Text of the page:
Mayor Rahm Emanuel fired McCarthy in December 2015 in the wake of the release of the dashcam video showing a police officer shooting Laquan McDonald 16 times.
Since his dismissal, McCarthy has been highly critical of Emanuel, who has yet to formally announce whether he will run for a third term in 2019.
The video showing McDonald's slaying triggered massive protests and eventually a federal investigation that showed Chicago officers systematically violated the civil rights of African-American and Latino Chicagoans during McCarthy's four-year tenure as police superintendent.
When he fired McCarthy, Emanuel said the former Newark, N.J., police chief and New York Police Department officer had become "a distraction."
Neither Brian McCormack, chairman of the Garry McCarthy For Mayor Exploratory Committee, nor treasurer Bernadette McNally immediately responded to a request for comment.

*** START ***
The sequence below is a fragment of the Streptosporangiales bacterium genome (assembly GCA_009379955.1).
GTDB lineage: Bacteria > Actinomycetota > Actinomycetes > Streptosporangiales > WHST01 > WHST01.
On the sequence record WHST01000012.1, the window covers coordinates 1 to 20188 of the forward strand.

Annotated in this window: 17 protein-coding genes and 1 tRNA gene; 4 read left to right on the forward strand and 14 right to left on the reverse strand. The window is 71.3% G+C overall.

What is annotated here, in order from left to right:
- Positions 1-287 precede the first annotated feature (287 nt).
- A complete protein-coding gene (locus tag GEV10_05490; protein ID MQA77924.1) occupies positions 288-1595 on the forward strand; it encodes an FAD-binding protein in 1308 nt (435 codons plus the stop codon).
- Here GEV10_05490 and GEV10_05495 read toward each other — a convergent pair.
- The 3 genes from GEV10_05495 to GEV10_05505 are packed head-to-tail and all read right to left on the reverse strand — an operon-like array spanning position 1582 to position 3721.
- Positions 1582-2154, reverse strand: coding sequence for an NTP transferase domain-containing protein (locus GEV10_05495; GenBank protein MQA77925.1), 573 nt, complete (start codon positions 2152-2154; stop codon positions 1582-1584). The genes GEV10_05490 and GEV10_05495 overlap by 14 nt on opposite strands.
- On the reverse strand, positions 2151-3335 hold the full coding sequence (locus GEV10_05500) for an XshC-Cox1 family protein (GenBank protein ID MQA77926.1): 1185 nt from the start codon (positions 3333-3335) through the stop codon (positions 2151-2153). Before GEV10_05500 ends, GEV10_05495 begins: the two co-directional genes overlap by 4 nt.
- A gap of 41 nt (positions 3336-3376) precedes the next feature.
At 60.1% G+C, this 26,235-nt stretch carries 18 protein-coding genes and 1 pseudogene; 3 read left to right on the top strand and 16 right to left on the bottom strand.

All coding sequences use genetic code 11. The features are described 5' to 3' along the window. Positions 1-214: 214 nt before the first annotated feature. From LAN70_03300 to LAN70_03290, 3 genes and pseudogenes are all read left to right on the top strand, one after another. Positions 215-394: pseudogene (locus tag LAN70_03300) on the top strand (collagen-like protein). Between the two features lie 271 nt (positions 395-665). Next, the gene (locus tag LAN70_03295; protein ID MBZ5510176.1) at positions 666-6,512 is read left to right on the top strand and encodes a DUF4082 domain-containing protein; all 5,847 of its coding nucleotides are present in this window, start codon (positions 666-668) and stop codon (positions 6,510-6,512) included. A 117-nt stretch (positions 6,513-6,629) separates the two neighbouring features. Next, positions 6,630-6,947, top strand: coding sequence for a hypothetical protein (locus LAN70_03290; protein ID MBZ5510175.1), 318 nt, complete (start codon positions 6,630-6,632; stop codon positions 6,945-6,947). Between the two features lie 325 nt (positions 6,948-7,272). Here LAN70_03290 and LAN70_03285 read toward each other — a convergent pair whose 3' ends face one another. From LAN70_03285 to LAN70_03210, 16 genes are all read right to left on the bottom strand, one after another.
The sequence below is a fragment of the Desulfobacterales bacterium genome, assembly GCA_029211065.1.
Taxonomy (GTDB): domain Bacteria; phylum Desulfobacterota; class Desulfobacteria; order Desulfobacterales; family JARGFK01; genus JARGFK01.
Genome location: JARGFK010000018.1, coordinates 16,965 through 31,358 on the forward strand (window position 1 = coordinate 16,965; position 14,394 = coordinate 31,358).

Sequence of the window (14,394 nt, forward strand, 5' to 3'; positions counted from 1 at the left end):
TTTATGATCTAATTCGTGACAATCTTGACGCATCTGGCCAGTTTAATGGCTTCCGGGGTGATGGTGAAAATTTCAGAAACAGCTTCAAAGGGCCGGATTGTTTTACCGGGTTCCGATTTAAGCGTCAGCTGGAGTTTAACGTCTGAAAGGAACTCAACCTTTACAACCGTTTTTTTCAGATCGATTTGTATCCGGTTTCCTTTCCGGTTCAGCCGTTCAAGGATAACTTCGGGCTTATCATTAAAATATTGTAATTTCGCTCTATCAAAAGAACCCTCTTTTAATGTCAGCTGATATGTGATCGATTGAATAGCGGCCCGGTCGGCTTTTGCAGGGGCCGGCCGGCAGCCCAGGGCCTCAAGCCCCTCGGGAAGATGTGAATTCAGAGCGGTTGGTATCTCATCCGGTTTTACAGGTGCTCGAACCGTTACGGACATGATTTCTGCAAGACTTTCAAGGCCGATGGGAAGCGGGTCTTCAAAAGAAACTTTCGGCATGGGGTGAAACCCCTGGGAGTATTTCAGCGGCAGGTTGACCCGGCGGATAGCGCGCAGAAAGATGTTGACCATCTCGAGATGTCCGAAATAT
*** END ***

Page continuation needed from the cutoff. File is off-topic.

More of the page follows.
McCarthy, who worked as a security consultant after leaving the Chicago Police Department, could not be immediately reached for comment.
The filing lists a website for the nascent campaign — garryformayor.com — which is not live, and indicated the campaign committee had received no contributions.
In January, McCarthy told "60 Minutes" that Emanuel had used him as a "scapegoat" at the height of the outcry over McDonald's shooting death and blamed the surge of violence that swept the South and West sides of the city in 2016 and only recently showed signs of slowing.
In July, gold and green "GMFM" (Garry McCarthy For Mayor) buttons began popping up around the city, and McCarthy told the Tribune that he was considering a run for mayor.